Supportive administration

You need to be aware of what others are doing, applaud their efforts, acknowledge their successes, and encourage them in their pursuits. When we all help one another, everybody wins.

– Jim Stovall

Interested in how your school is doing with providing supportive administration for collective leadership? Use one of the self-assessments in the linked document below.

What do we mean by supportive administration?

What supportive administration looks like: Administrators support teachers by providing them with the encouragement, financial support, and exhortation they need to grow. Administrators see their job as highlighting and catalyzing the great work going on in and across classrooms.

Implementation and support for teacher leadership have grown in recent years. Yet the impact that individual teacher leaders have will always be limited unless their leadership is integrated and combined with the efforts taking place in the larger context of the school. Nearly all schools and school systems still have some level of a traditional organizational chart that guides management and decision-making processes. School or district staff working within these structures engage in particular kinds of work, meetings, or decision-making to the extent that their supervisors allow and encourage them to do so. As a result, administrators, and particularly principals when considering individual schools, are absolutely essential to making any collective leadership development efforts visible, formal, official, and sustainable. 

The collective leadership development model frequently begins with the principal’s development and support for teacher leadership, though it can be driven from beyond the school. Of course, all of this occurs within community, district, state, and national contexts that support or constrain the school’s efforts. This is why effective district office administrators are so important for bridging and buffering challenges that might impact the school. At the school level, an effective principal is essential to sustained leadership development because she needs to allow and accelerate leadership to grow from the classroom. Teaching and learning are at the core of every school; therefore, administrators have to support the instructional leaders who are doing the work of improving student outcomes.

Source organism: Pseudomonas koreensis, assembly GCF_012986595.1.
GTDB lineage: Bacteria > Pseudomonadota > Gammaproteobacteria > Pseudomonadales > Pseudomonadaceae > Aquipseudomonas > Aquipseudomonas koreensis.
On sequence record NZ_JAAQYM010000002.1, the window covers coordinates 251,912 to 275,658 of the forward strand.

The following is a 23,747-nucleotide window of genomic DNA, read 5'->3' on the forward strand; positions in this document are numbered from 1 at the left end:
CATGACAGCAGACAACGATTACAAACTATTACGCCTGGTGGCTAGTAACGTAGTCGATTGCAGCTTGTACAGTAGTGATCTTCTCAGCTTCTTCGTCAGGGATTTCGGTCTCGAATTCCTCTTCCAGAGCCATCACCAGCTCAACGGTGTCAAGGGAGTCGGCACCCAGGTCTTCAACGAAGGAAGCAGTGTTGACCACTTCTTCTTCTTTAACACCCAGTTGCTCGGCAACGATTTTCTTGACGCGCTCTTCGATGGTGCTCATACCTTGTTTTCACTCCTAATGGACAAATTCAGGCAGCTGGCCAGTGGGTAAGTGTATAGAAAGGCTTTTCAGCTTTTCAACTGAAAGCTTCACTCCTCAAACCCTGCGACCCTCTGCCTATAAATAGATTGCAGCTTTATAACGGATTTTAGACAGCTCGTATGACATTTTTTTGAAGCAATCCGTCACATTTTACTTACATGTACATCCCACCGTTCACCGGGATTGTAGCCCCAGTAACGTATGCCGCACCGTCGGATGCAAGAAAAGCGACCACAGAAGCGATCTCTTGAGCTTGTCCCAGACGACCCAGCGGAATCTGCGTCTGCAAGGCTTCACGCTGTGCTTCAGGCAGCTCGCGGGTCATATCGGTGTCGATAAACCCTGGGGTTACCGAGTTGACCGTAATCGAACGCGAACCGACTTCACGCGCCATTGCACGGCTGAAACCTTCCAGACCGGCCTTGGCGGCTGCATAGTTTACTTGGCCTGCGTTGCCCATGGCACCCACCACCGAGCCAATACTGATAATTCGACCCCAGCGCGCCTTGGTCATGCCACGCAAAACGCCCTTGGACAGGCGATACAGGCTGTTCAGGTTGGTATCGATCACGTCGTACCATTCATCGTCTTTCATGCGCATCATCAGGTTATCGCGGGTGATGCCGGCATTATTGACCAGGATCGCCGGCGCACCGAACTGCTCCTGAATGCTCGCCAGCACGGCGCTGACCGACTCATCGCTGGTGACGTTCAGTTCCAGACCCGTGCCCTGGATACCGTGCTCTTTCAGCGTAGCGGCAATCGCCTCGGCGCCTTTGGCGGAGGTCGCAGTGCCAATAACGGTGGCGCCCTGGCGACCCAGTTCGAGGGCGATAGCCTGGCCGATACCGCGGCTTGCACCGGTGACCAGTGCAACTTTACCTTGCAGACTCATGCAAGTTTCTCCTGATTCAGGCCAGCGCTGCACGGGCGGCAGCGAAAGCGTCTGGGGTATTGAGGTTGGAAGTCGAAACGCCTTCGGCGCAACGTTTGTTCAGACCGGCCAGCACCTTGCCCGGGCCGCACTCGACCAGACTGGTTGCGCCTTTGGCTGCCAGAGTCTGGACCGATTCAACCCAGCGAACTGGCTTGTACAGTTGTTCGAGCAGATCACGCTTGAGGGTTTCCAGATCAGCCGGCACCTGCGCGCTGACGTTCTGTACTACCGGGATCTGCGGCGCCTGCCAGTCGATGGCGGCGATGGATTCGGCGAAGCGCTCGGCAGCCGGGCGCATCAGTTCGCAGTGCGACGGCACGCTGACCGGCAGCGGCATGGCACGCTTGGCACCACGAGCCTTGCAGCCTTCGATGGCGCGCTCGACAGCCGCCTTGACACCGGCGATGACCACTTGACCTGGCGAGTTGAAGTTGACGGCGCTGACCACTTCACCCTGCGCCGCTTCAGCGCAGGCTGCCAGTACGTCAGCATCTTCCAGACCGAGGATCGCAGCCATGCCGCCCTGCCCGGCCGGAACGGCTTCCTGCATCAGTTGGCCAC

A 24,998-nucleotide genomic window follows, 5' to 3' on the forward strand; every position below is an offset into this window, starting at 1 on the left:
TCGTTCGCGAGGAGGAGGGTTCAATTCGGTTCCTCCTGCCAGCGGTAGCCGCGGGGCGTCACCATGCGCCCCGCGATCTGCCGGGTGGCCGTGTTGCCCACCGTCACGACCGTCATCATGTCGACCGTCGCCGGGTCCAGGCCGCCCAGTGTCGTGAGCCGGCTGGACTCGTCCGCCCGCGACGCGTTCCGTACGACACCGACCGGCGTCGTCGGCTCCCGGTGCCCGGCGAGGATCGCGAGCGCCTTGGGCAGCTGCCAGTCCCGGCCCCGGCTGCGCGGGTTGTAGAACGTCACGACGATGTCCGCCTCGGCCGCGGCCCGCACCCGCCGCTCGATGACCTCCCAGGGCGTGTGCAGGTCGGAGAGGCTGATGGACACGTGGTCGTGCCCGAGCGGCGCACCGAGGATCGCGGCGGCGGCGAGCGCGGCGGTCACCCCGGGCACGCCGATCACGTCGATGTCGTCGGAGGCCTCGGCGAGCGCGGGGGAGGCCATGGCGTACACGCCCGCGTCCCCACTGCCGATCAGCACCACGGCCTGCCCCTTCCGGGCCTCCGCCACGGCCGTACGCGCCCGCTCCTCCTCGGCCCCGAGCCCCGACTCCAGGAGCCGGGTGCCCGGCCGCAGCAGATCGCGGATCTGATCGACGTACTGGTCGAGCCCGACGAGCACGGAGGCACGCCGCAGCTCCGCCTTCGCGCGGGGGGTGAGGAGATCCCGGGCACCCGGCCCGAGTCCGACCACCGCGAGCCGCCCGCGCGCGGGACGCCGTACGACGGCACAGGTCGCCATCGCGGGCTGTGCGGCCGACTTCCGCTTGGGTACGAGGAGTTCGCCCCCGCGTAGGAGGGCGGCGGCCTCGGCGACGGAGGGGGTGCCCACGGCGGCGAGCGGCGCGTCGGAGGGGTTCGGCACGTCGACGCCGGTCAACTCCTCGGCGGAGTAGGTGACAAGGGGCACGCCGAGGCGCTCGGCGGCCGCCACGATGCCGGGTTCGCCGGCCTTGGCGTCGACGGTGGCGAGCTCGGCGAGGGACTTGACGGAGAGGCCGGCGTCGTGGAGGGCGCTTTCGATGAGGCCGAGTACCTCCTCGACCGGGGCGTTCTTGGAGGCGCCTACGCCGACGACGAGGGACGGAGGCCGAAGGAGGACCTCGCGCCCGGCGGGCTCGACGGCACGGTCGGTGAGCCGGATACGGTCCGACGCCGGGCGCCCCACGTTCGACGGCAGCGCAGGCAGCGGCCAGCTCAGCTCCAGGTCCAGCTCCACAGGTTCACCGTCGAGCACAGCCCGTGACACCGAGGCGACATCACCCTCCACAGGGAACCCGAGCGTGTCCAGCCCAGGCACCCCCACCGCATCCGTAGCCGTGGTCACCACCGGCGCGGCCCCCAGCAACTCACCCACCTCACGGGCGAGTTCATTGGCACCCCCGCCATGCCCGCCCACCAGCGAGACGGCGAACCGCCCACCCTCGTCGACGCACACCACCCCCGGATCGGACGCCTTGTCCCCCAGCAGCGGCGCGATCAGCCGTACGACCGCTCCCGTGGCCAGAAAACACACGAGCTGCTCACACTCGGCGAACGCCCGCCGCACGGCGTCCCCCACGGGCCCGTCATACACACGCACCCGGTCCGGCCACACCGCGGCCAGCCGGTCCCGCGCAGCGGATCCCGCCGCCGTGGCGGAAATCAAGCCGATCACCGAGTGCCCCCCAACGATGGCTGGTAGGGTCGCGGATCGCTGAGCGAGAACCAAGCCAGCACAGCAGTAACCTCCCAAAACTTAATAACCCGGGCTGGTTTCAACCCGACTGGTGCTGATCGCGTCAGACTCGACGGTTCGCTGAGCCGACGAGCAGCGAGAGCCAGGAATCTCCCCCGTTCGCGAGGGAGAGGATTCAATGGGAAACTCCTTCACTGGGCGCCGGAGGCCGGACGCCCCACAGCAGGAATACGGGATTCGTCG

Additionally, administrative support facilitates shared development experiences of administrators and teachers. By participating in shared learning experiences, administrators and teachers better understand different perspectives and are more likely to develop coherent improvement plans. In fact, one of the most important ways administrators can support teachers is through the shared development of school improvement plans, which should be an essential annual learning experience.

Why is supportive administration important?

When effectively implemented, supportive administration provides visible, formal support for collectively led efforts; a lack of administrative support is likely to result in inaction. This discussion guide is strategically structured to support your team’s efforts to establish visible, formal support for collective leadership and avoid inaction during implementation of collective leadership. (See Table below.)

Most schools across the United States have administrators (principals and assistant principals) situated as the formal leaders of the school. These administrators hold the positional authority and legal responsibility for running a school. Therefore, the success of any endeavor, especially those intended to disrupt the status quo, relies heavily on an administrator’s willingness to provide visible, formal support to those charged with leading change. Administrators are the gatekeepers to providing resources, creating work structures, and sharing decision making responsibilities — three of the seven conditions required to implement collective leadership. Without visible, formal support, the ability of educators to lead change is severely limited and will result in unscalable innovations at best and inaction at worst.


Is your team ready to dive into the work of strengthening administration support for collective leadership? Complete the form below to get access to all of the conditions strategy guides.


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